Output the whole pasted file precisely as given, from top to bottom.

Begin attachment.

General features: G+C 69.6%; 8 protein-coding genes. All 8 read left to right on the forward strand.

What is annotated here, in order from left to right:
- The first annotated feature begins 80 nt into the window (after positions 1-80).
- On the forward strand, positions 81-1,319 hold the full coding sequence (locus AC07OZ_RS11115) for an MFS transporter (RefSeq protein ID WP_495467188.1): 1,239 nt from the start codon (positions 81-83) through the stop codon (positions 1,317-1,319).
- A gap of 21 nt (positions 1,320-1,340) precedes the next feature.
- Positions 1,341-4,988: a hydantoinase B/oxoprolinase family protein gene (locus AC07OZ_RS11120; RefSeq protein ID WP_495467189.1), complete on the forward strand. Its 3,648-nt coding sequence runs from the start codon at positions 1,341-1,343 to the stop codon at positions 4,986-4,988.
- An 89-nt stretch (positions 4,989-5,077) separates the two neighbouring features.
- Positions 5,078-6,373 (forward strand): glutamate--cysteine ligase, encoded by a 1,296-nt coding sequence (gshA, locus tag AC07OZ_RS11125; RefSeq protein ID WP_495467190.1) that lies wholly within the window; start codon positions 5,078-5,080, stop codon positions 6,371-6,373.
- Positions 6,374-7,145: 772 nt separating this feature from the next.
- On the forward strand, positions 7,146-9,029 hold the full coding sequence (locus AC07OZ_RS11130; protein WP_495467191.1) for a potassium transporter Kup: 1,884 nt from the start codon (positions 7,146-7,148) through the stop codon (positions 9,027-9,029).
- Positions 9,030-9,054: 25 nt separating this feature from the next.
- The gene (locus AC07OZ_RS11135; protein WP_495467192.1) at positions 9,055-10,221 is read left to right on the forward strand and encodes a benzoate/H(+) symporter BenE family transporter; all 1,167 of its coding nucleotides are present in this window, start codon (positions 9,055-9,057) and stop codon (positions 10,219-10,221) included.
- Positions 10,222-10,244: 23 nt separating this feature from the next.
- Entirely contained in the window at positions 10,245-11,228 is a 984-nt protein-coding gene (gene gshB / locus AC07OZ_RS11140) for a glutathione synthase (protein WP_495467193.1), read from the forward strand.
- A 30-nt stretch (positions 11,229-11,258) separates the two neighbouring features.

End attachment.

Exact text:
General features: G+C 69.6%; 8 protein-coding genes. All 8 read left to right on the forward strand.

What is annotated here, in order from left to right:
- The first annotated feature begins 80 nt into the window (after positions 1-80).
- On the forward strand, positions 81-1,319 hold the full coding sequence (locus AC07OZ_RS11115) for an MFS transporter (RefSeq protein ID WP_495467188.1): 1,239 nt from the start codon (positions 81-83) through the stop codon (positions 1,317-1,319).
- A gap of 21 nt (positions 1,320-1,340) precedes the next feature.
- Positions 1,341-4,988: a hydantoinase B/oxoprolinase family protein gene (locus AC07OZ_RS11120; RefSeq protein ID WP_495467189.1), complete on the forward strand. Its 3,648-nt coding sequence runs from the start codon at positions 1,341-1,343 to the stop codon at positions 4,986-4,988.
- An 89-nt stretch (positions 4,989-5,077) separates the two neighbouring features.
- Positions 5,078-6,373 (forward strand): glutamate--cysteine ligase, encoded by a 1,296-nt coding sequence (gshA, locus tag AC07OZ_RS11125; RefSeq protein ID WP_495467190.1) that lies wholly within the window; start codon positions 5,078-5,080, stop codon positions 6,371-6,373.
- Positions 6,374-7,145: 772 nt separating this feature from the next.
- On the forward strand, positions 7,146-9,029 hold the full coding sequence (locus AC07OZ_RS11130; protein WP_495467191.1) for a potassium transporter Kup: 1,884 nt from the start codon (positions 7,146-7,148) through the stop codon (positions 9,027-9,029).
- Positions 9,030-9,054: 25 nt separating this feature from the next.
- The gene (locus AC07OZ_RS11135; protein WP_495467192.1) at positions 9,055-10,221 is read left to right on the forward strand and encodes a benzoate/H(+) symporter BenE family transporter; all 1,167 of its coding nucleotides are present in this window, start codon (positions 9,055-9,057) and stop codon (positions 10,219-10,221) included.
- Positions 10,222-10,244: 23 nt separating this feature from the next.
- Entirely contained in the window at positions 10,245-11,228 is a 984-nt protein-coding gene (gene gshB / locus AC07OZ_RS11140) for a glutathione synthase (protein WP_495467193.1), read from the forward strand.
- A 30-nt stretch (positions 11,229-11,258) separates the two neighbouring features.